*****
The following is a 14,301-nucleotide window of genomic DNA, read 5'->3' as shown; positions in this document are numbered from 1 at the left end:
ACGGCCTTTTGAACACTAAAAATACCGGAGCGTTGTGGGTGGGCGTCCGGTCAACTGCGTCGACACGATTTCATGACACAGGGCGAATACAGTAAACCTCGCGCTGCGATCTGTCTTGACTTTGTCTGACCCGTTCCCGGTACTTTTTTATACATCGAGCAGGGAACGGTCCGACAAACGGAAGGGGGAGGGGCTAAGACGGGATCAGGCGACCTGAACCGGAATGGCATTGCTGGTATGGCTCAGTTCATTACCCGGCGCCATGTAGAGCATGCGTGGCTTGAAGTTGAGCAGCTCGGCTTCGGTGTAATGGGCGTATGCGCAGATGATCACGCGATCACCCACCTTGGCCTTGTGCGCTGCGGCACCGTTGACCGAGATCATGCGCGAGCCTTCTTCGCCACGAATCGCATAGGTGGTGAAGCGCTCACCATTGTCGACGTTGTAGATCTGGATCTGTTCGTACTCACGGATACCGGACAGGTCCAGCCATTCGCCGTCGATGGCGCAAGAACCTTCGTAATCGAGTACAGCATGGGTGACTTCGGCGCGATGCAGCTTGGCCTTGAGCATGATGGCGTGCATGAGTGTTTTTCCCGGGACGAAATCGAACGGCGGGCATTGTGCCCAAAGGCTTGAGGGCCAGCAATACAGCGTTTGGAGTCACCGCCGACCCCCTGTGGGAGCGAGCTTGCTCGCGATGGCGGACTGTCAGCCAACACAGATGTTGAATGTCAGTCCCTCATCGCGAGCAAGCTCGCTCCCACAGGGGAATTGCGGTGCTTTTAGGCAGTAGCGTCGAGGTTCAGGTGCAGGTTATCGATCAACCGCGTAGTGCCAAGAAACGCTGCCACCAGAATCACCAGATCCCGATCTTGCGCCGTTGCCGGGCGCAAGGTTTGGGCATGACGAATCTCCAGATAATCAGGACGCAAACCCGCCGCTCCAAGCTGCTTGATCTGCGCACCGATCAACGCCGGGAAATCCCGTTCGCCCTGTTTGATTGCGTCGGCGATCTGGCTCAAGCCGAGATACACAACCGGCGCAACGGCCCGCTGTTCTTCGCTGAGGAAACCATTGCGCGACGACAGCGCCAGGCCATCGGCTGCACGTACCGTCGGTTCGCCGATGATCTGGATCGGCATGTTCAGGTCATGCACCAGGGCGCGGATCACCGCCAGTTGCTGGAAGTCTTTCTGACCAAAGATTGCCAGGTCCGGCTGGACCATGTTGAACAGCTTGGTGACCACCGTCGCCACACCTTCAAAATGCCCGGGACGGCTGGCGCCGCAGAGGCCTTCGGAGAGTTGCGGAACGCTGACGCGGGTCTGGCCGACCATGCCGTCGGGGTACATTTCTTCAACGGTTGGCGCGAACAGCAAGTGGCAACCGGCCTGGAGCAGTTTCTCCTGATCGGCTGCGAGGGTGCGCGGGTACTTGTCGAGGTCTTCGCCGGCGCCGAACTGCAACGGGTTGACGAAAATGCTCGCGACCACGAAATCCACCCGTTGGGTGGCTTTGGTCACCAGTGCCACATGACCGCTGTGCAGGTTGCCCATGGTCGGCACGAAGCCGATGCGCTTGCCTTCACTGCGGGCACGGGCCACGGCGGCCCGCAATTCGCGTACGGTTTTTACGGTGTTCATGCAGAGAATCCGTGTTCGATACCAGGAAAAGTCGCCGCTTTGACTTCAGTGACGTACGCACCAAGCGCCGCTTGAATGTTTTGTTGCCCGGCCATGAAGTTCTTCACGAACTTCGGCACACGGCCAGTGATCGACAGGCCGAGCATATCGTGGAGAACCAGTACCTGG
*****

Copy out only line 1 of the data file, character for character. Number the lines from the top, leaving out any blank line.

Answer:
The following is a 14,301-nucleotide window of genomic DNA, read 5'->3' as shown; positions in this document are numbered from 1 at the left end: